Ever wonder why New York’s politicians freak out over snowstorms? The blizzard of 1969 not only paralyzed New York City for three days, but it also nearly ended Mayor John Lindsay’s political career. February 9, 1969 was supposed to be a gloomy but quiet Sunday, with a forecast for slushy rain. Instead, an unprepared and disorganized mayoral administration grappled with 15 inches of snowfall. Many workers had Sunday off, and mobilization was slow. It took the City until Wednesday to clear major highways, open schools, and get commuter rails and full subway service up and running.

The consequences were disastrous. Forty-two New Yorkers died during the storm and 288 people were injured. Thousands of passengers were stranded at airports and train stations. Things were worst in Queens, where 21 people died and many roads remained unplowed a full week after the storm.

New Yorkers couldn’t believe the administration’s incompetence. There were a few reasons that 1969 went down as the worst snow storm response in modern City history. First, the Lindsay administration was just coming off a bitter strike with the City’s sanitation workers, who were responsible for plowing the streets. (More on that strike this Thursday in Today in NYC History.) Second, years of disrepair had resulted in as many as 40% of snowplows not working properly. Finally, Lindsay’s budget concerns prevented him from overspending projects on snow removal, as his predecessor, Robert Wagner, had done. In retrospect, this was not a good area to skimp on.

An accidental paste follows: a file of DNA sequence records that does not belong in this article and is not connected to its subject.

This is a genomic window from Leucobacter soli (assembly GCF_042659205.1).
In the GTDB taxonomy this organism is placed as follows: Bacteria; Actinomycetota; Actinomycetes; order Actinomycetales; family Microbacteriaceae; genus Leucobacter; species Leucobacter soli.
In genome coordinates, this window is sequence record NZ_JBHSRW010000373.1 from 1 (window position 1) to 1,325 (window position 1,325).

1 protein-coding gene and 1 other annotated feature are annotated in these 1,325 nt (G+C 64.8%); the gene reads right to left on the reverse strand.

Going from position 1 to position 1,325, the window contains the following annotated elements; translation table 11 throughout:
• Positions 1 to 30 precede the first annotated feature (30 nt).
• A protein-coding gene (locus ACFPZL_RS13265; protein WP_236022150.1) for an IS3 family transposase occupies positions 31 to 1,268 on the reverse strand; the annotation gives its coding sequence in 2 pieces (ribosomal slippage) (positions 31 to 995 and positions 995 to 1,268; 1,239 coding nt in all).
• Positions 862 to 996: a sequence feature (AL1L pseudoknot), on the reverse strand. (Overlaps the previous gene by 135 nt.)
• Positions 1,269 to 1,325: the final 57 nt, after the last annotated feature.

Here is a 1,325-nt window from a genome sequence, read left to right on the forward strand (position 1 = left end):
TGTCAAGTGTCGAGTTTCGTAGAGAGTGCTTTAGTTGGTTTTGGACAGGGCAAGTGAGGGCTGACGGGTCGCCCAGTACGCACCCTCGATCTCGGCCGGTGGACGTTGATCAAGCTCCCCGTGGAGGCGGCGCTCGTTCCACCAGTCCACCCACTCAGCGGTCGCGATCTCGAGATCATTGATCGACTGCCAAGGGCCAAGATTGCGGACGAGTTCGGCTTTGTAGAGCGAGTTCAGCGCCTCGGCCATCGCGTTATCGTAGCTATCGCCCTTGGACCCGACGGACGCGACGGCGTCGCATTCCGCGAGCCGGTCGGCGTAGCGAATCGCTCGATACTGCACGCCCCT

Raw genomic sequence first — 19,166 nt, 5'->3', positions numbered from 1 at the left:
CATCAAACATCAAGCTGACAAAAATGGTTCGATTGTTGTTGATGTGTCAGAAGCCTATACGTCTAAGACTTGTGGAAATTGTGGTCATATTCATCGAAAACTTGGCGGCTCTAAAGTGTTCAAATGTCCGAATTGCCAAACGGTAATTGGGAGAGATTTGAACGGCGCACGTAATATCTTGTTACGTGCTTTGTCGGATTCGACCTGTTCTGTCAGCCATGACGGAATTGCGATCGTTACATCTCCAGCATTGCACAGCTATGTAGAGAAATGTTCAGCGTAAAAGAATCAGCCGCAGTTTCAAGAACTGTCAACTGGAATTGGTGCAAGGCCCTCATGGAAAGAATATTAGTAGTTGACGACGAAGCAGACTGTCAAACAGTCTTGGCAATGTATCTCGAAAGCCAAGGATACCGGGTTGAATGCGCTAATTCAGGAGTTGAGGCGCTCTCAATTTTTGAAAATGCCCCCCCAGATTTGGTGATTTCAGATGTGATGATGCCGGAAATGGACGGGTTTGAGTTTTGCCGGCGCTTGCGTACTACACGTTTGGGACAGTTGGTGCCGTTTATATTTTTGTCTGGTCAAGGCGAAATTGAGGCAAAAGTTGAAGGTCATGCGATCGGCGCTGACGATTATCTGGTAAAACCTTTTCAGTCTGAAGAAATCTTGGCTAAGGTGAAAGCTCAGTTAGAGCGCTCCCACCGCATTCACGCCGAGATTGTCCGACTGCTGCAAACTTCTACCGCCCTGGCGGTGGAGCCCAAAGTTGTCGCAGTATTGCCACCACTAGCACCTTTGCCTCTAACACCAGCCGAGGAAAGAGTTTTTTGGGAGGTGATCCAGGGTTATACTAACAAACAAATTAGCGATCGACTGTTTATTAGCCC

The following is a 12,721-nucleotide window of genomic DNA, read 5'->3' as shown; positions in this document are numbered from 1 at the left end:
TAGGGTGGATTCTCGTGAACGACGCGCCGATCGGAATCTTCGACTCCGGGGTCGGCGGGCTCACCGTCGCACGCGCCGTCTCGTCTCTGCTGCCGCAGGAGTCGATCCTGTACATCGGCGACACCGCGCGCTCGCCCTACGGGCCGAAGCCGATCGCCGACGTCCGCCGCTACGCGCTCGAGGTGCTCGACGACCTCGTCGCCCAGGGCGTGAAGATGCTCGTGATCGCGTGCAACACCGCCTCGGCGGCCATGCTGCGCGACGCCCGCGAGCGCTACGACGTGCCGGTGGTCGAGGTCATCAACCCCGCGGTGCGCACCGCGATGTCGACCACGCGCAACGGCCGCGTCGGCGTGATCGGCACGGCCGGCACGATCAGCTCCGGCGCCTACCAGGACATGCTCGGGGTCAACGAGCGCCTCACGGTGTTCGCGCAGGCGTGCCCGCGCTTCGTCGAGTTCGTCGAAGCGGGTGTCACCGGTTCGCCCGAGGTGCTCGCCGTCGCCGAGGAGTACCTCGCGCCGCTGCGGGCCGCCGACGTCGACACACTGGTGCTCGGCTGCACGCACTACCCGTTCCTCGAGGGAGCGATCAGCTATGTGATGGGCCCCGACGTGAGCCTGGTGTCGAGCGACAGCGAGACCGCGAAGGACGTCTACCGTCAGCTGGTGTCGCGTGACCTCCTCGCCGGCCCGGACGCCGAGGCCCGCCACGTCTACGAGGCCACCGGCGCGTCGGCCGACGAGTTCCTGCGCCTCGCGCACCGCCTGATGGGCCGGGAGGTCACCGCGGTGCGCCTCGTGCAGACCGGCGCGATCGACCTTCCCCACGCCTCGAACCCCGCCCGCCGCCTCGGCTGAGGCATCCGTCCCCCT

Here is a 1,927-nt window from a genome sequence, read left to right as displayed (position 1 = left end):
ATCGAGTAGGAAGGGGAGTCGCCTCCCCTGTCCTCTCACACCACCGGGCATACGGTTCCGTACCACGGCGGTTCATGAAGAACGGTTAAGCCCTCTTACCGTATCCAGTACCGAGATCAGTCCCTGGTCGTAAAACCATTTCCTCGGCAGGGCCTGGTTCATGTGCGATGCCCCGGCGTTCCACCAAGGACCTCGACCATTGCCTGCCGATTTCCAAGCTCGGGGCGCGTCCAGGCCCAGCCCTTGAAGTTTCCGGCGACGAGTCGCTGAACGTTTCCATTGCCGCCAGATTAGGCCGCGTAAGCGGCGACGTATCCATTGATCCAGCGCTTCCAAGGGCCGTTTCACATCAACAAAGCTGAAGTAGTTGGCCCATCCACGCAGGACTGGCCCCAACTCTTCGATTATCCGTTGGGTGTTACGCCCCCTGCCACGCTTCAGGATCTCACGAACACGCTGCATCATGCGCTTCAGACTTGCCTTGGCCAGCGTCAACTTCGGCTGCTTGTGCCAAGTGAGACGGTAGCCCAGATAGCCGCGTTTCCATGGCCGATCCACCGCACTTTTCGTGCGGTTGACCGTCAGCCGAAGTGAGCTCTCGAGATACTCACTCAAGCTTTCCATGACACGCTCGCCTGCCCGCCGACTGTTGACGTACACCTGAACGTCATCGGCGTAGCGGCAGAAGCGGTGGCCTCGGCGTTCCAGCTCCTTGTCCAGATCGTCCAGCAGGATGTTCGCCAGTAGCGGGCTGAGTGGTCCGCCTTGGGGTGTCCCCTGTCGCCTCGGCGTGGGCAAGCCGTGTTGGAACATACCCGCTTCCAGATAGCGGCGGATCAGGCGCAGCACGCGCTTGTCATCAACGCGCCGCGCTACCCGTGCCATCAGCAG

That Queens suffered the brunt of the clean-up failure was not lost on its residents, who already felt that Lindsay had little regard for the outer boroughs. In response, Lindsay went to his go-to crisis move, the neighborhood walk, but Queens residents were having none of it, heckling him wherever he went. Middle-class, outer-borough whites made up the core of the New York City Republican Party, and they got their revenge that June, delivering State Senator John Marchi a win over Lindsay in the Republican mayoral primary. Lindsay scrambled to eke out a victory in the three-way general election on the “Liberal” line, but his political support never fully recovered from the Blizzard of ’69.

Lindsay’s failure has become a national lesson to all northern mayors. Mayor Bloomberg was similarly knocked for a lackluster snowstorm response in 2010. During that storm, plows were slow to get to the outer boroughs, and New Yorkers’ frustrations were compounded by Bloomberg’s snarky comments about Broadway theaters still being open and the fact that he’d been in Bermuda when the storm happened. (Bloomberg’s performance during other snow storms were pretty good.)

Big Weather might be in the business of exaggerating storms, and snowpocalypses often end anti-climactically, but if you are a politician, you would rather be safe than end up like John Lindsay.

Read more from Today in NYC History on Untapped Cities and on janos.nyc.